Mariah Hanson, founder of The Dinah Shore Weekend in Palm Springs Calif., is transforming women's lives one social event at a time. She's producing the world's largest lesbian music festival and fighting gender equality through a conscious effort to employ women.
"I'm a woman who knows that women are at a disadvantage in the workforce. So I'm a woman who's in a position to raise that standard, and I do," Hanson told NBC OUT.
She said "The Dinah," which showcases female DJs and artists, is "an almost 100 percent women-run event."
"When we can, we are really committed to empowering women-owned businesses and women artists, because that's important to us, because we're a women's music festival," Hanson said.
"I think we all have that obligation to do that," she continued. "If we're women in powerful positions, we don't need to give up our femininity or that empowerment that comes with our femininity in order to do well in business, and we shouldn't have to."
Hanson started The Dinah in 1991. Now in her mid-50s, she has watched it grow from a one-night party in Palm Springs, Calif., to a five-day music festival that has attracted up to 15,000 guests and appearances from artists like Katy Perry and Lady Gaga. But The Dinah isn't just a festival in Hanson's eyes — it's a space where LGBT women can come together to let loose and be themselves.
"It's incredibly empowering," Hanson said. "It doesn't matter if you're heavy or thin, or white or black, or you like hip hop or country, something happens when you walk through the doors at The Dinah. All these differences dissolve, and what remains is this feeling that we are here to celebrate our lives and to live out loud and to be proud of who we are."
The entrepreneur got her first taste for planning events when she threw her first big party in college, a blowout celebration for her 21st birthday.
"I realized I had a knack for throwing parties and bringing people together and creating a very festive and celebratory atmosphere," she said.
Hanson graduated college in 1984, and soon after threw a party in a San Francisco warehouse that attracted 1,200 people. "The rest is history," she said.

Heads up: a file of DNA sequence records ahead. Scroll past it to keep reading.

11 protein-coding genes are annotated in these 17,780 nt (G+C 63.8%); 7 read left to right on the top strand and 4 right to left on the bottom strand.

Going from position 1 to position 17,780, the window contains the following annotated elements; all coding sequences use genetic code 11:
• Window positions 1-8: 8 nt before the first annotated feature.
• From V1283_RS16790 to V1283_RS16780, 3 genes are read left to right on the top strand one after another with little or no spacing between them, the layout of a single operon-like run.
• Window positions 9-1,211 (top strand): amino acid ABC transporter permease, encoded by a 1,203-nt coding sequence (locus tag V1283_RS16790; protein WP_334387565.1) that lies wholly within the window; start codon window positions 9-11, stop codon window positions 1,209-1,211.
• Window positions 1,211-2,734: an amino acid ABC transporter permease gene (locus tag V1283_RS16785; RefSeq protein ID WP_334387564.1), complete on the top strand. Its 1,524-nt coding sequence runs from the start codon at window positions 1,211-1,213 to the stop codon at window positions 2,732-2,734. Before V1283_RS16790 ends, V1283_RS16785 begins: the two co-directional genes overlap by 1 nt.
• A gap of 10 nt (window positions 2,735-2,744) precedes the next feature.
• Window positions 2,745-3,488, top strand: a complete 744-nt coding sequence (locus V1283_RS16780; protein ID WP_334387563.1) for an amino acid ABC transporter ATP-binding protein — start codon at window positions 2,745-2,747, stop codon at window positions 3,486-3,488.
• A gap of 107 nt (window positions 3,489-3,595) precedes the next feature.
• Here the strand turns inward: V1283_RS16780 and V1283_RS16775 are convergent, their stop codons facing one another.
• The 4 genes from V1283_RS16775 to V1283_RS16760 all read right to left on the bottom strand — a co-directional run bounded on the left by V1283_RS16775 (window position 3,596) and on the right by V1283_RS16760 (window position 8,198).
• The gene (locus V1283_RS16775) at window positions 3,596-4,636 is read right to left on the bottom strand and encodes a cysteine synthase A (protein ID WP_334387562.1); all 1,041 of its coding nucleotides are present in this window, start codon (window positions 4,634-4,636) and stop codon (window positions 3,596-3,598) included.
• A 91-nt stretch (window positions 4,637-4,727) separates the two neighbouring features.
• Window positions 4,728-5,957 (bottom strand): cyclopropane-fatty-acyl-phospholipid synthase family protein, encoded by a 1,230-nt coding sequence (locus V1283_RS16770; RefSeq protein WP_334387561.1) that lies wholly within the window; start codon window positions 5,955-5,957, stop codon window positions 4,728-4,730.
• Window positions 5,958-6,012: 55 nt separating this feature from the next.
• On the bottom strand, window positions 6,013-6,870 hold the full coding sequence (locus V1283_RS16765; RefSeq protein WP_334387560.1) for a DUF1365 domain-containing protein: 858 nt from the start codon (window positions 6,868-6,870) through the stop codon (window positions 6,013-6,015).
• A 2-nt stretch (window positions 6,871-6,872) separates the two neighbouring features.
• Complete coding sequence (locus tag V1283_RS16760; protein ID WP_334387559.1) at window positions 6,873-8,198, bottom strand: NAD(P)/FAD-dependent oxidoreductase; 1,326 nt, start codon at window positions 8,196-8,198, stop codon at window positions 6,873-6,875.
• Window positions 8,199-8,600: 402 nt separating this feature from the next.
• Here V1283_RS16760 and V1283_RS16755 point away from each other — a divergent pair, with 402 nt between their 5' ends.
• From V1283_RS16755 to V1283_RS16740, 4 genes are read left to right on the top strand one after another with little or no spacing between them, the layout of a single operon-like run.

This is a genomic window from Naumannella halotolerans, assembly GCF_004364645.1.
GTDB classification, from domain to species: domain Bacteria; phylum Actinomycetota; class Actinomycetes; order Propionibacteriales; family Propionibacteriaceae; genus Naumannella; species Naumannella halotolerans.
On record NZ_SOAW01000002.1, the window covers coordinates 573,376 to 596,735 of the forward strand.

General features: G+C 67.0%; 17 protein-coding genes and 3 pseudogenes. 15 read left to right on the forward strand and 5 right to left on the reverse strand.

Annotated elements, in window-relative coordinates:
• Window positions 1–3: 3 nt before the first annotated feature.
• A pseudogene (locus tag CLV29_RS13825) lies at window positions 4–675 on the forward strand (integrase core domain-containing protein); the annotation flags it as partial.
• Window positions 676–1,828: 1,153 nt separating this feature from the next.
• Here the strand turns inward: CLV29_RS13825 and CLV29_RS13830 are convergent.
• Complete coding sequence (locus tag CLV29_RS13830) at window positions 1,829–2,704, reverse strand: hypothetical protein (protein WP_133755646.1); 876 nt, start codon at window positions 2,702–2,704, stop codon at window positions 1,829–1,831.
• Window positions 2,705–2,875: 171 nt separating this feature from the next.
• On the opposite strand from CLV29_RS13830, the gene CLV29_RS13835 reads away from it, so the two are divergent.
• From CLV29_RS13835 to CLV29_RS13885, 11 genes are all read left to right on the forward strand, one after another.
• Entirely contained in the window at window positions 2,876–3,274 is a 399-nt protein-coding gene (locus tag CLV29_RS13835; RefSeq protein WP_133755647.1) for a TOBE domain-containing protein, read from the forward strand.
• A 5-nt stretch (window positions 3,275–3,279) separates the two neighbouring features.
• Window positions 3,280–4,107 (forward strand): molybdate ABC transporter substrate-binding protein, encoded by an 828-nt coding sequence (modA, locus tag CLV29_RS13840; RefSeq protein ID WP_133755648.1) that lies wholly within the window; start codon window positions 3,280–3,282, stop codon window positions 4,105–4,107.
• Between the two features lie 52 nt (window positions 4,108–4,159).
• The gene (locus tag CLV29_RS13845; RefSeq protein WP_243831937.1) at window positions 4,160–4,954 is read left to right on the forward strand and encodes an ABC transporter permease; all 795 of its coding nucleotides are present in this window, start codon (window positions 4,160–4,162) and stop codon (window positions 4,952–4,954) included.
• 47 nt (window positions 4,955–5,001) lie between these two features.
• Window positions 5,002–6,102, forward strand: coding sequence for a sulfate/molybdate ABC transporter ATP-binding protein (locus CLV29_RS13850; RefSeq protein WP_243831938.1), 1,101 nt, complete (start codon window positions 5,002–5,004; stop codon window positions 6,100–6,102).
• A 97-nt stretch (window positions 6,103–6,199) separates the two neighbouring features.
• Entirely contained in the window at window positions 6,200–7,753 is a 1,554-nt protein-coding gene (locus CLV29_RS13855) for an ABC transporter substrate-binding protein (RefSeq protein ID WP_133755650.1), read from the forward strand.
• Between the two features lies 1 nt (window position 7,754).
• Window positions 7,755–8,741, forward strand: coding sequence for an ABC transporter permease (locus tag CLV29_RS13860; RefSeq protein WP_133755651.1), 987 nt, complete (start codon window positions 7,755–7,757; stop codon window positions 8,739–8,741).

"I just was a good event planner and it segued into a career," she explained.
Despite her success, Hanson struggled privately with something that didn't come so easily: telling her family and friends that she is a lesbian.
"It was very different then, and I think much more challenging, because it wasn't as accepted," Hanson said. "If you didn't have an incredible amount of confidence, which when I was younger I didn't, it was very difficult."
Hanson came out publicly in the early 1990s when she appeared as a guest on the popular daytime TV talk show "The Jenny Jones Show." She said the show invited her as guest for an episode about "glamour lesbians."
"[Jones] said, 'When did you come out?' And I said, 'Well technically right now. I've never actually said I was gay publicly before, but I guess my parents know now.'"
Hanson said many of her family and friends took the news well. Her mother even became a regular at The Dinah.
"She was dancing at 89 years-old at The Dinah [Shore]," Hanson said. "My mom was cool. And people would come up to her, and they knew she was my mom, and just say: 'It's so great you're here. Thank you so much. My mother hasn't talked to me in 5 or 10 years.'"
"I came to understand, as I gained more confidence in my lifestyle choices, that it's really important to come out, no matter how scary it is, because I've changed people's lives by coming out and telling them I'm a lesbian," Hanson explained.
Hanson is currently busy organizing the next Dinah Shore Weekend, which takes place every spring. She said producing the event has been an incredible journey.
"Friendships have been spawned at The Dinah and have continued for decades," she said. "I have people that have been coming to The Dinah … that came 27 years ago, because they're reconnecting with old friends."
"I see how much it means to people, and I see how life-changing it is for people, for women," Hanson explained. "When your realize that something you're producing has such an empowering effect on customers, it can't help but change you. It's made me much more conscious what the weekend means and how we need to come back every year and create an even better event."
OutFront is a weekly NBC OUT series profiling LGBTQ people who are making a positive difference in the community.